My Son and Homework

Updated on January 30, 2008
J.C. asks from Garland, TX
6 answers

Ok I have had difficulty with my son Josh - he is 11 and started 6th grade this year which in GISD that is middle school. Getting Josh to do his homework has been like a war zone ever since he started school. I'll admit that he doesnt have great study habits, his organization skills are poor and his home envrionment has not always been the best. My ex and I got divorced when he started school. I was a single parent for a while and didnt always have the time or energy to help him focus on his school work. I have tried going through his backpack looking for incomplete assignments, talking to his teacher daily about assignments, taking away things when he does poorly, rewarding him when he does well, we have tried couseling, and just about everything I can think of. I spend so much time and energy on Josh and his school work that I just get frustrated. If he knows he has to choose between doing something he wants and doing homework - he lies about having homework. It's not that the work is too difficult for him - he scored commended grades on the TASK test and now is in all honors classes. I know that part of his issues are his dad and his grandfather (on his dad's side) constantly baby him and dictate every action he needs to do to him - so he doesnt have to think about it. Josh get your pants on, now your shirt, let me brush your hair, let me fix your belt, let me carry your backpack, let me do most of your homework for you, ect. So since my new husband and I DONT treat him this way - we're mean, we dont help him, we're too hard on him, we expect too much from him - which in subtle ways my ex reinforces to him and of course he denies it. We have told him this year that his homework is his responsiblity and he has to keep up with his assignments and remembering to do them, ect. I dont want him to fail, I dont want him to struggle, but I feel that we do him no favors staying on him about it - not to mention it creates a wedge in our relationship with him. He has been tested numerous times for learning disabilities - he has none - in fact all results are that he is extremly intellegent, knows that his behavior is 'wrong', knows what he should be doing, ect. It's just a lack of motivation or something. I dont know how to motivate him - he knows that when he is doing good everything is great - he gets just about everything he wants. My (new) husband says he does it for the attention - since we have 3 little ones that require a lot more hands on attention - but when we do try to spend one on one time with him he's not interested - he wants to read or play on the computer. I am at my wits end trying to figure something out that will work for him. I dont know what else to do except let him figure it out on his own - but then I feel like Im being a bad mom.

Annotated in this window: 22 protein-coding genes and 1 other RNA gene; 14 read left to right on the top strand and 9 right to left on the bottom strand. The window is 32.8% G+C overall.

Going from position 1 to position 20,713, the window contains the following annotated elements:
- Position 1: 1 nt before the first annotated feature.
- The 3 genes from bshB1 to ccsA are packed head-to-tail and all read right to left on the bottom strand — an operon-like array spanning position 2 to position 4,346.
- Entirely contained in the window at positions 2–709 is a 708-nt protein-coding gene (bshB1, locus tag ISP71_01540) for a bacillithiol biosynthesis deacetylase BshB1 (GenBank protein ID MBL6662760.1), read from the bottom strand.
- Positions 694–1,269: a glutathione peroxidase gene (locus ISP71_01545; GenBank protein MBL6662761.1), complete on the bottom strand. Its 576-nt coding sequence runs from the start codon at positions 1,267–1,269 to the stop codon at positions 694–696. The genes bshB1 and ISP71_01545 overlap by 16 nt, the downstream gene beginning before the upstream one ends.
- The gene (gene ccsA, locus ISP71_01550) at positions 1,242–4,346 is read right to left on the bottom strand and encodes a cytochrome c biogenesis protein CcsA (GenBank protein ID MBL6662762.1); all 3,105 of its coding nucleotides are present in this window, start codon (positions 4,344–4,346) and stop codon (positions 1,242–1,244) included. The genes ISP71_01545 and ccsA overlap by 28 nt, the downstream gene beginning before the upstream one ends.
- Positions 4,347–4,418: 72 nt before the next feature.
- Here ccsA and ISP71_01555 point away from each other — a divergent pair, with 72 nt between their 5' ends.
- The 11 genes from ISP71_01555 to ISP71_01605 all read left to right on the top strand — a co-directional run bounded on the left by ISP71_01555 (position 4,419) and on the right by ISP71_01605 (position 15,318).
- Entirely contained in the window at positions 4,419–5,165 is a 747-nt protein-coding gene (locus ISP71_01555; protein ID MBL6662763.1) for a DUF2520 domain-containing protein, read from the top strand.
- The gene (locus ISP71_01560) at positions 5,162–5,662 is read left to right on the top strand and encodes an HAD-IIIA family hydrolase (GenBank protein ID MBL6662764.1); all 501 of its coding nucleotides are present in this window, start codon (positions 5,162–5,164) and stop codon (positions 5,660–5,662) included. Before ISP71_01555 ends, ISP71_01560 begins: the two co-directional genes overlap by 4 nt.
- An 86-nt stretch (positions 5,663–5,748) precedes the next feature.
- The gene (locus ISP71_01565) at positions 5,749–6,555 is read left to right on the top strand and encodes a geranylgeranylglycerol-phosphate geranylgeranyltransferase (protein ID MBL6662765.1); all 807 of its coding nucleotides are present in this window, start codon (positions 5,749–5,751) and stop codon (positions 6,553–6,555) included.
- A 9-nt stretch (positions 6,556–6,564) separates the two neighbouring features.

Anyone else have these difficulties, did anything work, is it hopeless?

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answers from Minneapolis on

I totally understand your situation. When my son was 11, I remarried and 2 more boys. My ex pulled a lot of similar and different stuff just to cause problems at our house. It wasn't easy. The one thing I can tell you that I did was sit down and have a heart-to-heart with Jared when the little ones were asleep. That way we had no interruptions. We put the rules down in writing and we all had input in the rules. That way, Jared had a say in the matter. I told him that I'm his mother the rest of his life whether his Dad likes it or not. While in our house, there will be cerain things that will not be tolerated. When things go as they should, everyone gets to enjoy a few extra perks. When Jared chooses to disobey or misbehave, there were consequences. We decided together on the consequences so we all knew what was going to happen. My situation was very complicated.

You are not being mean or too hard on him. He is 11 years old. Around 10-12 is when children need to be held more accountable for their actions. It's the in between stage of their life. They aren't a little kid anymore yet they aren't a teenager either. If you continue to baby them, that is what they'll expect and take longer to grow up. If you set down the rules on paper and copy them for each person (reduces the I didn't know answer), it helps. We had a weekly family meeting to go over chores, homework, attitudes, and would try and resolve any issues. It helped with Jared.

We still had issues come up. The consequences changed as he got older. His senior year, we had many tough love consequences. Jared was mad at me for a long, long time. A lot of it was because he expected something for nothing. I told him he would understand more when he gets out of boot camp. He went in the Marines 7-24-06. I'm expecting to meet a young man when I go to his graduation in October instead of the 19 yr old little boys that left in July.